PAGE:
Thermal Science 2007 Volume 11, Issue 2, Pages: 119-140
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Combustion of liquid fuels floating on water
Garo Jean-Pierre, Koseki Hiroshi, Vantelon Jean-Pierre, Fernandez-Pello Carlos
The research presented consists of a study of the burning characteristics of a liquid fuel floating on water with emphasis in the phenomena known as boilover. The problem is of technical interest in the petro-chemical industry, particularly from the point of view of pollution and fires resulting from accidental liquid fuel spills in open water. Testing with multicomponent fuels gives information's about events that can occur in a practical situation, while testing with single component fuels permits obtaining fundamental information about the problem. It evidences the major effects caused by the transfer of heat from the fuel to the water underneath. One of these effects is the disruptive burning of the fuel known as boilover, that is caused by the water boiling and splashing, and results in a sharp increase in burning rate and often in the explosive burning of the fuel. It is shown that this event is caused by the onset of water boiling nucleation at the fuel/water interface and that it occurs at an approximate constant temperature that is above the saturation temperature of the water (water is superheated). These measurements conducted in two laboratories, address the major issues of the process by analyzing the effect of the variation of the parameters of the problem (initial fuel-layer thickness, pool diameter, and fuel type), on the burning rate, time to start of boilover, pre-boilover mass ratio, and boilover intensity. Finally, two types of modeling are proposed to describe the heat transfer in fuel and water phases: one simple for practical purposes, the other, more elaborated and transient, taking particularly into consideration the radiation in depth.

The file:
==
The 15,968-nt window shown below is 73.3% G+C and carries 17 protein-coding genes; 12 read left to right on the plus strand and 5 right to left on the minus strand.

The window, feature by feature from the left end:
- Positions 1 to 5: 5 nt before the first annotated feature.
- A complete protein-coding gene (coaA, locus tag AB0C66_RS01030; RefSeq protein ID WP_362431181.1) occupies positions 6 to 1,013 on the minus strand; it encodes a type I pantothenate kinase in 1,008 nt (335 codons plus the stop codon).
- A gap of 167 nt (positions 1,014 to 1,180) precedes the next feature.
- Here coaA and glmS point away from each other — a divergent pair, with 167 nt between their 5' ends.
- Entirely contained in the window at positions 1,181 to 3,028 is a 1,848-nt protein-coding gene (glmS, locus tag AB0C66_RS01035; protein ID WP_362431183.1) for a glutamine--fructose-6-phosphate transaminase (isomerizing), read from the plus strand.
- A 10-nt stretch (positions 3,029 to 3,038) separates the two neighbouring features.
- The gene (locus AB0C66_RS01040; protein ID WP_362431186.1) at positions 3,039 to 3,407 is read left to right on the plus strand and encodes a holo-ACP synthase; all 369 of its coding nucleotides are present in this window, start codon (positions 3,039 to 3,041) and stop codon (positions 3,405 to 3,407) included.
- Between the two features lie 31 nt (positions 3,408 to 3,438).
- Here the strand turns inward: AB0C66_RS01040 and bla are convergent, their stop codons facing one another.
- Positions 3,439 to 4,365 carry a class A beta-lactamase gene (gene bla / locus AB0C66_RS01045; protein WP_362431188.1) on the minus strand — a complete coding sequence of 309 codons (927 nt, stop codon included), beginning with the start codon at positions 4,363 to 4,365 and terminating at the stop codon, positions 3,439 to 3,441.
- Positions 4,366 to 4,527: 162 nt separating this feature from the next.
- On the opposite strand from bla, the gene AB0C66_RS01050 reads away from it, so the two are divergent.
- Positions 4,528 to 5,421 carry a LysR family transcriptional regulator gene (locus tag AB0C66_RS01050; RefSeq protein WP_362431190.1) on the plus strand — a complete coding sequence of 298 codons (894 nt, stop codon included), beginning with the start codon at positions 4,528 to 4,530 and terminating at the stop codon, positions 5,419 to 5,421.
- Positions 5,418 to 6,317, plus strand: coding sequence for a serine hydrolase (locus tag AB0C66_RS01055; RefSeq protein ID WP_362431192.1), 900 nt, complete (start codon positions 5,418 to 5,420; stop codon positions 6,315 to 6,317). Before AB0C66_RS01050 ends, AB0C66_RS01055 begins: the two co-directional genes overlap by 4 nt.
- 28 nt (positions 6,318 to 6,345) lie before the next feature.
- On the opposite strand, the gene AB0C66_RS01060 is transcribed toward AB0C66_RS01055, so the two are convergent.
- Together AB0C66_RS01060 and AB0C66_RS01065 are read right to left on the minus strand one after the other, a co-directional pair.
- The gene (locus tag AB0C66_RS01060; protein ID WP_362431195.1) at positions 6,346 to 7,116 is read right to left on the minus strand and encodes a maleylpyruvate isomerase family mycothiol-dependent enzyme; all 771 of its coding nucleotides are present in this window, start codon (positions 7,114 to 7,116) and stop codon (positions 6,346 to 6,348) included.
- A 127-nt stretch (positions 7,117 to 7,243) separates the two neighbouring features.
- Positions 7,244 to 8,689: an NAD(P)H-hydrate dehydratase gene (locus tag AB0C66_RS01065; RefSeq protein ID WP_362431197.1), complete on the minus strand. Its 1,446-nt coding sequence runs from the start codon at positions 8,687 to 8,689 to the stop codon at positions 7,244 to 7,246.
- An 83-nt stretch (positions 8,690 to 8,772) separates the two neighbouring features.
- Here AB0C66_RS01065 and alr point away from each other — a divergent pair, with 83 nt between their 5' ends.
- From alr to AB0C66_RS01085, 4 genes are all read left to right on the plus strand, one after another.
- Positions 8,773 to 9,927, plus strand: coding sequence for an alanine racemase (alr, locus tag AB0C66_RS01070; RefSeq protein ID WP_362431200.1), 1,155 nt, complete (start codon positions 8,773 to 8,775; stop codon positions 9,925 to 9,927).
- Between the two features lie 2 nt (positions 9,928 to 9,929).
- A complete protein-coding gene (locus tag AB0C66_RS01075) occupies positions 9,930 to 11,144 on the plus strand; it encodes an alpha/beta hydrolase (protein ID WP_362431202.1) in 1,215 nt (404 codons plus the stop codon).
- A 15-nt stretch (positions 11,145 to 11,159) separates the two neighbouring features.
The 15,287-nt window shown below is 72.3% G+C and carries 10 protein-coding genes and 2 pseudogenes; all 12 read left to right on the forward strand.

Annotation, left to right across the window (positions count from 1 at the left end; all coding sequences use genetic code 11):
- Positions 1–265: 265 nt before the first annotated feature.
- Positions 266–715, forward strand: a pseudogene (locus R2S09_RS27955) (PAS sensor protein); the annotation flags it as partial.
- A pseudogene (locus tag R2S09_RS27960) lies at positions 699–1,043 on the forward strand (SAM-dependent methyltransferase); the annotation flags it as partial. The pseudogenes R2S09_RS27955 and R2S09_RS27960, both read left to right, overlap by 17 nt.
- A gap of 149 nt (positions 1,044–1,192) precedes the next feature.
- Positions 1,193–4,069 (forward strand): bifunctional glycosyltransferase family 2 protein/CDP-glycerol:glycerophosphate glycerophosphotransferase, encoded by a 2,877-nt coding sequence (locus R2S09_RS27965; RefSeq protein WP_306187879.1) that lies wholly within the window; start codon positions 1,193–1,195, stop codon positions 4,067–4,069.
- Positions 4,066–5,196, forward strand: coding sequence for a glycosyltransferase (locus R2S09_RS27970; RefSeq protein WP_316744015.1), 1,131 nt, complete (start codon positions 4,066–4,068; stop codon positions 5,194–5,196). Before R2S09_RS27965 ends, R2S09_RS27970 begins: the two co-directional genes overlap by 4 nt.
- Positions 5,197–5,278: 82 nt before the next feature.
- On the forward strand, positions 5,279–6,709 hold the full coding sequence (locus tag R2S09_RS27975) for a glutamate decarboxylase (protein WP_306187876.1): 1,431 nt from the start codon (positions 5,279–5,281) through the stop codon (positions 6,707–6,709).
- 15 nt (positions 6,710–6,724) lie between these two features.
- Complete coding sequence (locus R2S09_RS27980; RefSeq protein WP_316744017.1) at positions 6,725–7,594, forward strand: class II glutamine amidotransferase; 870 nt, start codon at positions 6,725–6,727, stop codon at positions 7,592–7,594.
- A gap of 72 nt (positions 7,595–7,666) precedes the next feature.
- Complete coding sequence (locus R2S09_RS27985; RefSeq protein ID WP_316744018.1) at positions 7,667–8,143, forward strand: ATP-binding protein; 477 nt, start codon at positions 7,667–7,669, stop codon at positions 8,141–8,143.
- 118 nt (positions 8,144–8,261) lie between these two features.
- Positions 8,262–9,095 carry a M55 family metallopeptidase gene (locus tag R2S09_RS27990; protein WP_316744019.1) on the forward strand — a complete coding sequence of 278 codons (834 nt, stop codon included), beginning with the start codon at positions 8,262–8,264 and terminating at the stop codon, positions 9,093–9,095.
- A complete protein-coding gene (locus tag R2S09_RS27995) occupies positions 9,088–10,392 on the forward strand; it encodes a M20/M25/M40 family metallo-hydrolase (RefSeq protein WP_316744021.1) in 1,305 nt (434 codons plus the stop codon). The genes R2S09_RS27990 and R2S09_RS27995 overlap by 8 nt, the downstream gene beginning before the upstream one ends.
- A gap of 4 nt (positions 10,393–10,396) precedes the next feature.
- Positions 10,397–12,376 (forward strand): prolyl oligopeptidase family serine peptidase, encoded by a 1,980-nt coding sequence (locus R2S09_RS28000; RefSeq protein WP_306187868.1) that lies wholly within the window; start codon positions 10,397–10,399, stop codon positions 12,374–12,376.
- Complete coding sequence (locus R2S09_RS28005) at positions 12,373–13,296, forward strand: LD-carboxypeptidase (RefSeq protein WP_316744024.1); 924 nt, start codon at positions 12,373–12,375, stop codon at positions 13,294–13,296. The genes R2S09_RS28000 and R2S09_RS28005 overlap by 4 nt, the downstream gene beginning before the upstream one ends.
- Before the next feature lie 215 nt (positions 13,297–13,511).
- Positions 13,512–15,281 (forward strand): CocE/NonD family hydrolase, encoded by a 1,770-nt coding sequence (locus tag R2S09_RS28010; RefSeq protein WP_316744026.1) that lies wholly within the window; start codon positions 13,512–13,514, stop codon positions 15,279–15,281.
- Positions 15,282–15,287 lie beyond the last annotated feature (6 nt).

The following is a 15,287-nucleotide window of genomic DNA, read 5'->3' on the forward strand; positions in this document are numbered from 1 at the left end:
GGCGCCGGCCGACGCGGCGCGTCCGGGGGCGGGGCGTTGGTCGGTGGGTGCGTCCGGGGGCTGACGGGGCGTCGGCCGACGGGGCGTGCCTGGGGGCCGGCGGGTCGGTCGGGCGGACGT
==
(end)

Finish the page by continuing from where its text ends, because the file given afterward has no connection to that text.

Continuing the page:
Keywords: pool fire, boilover, crude-oil, water, nucleation, superheated, interface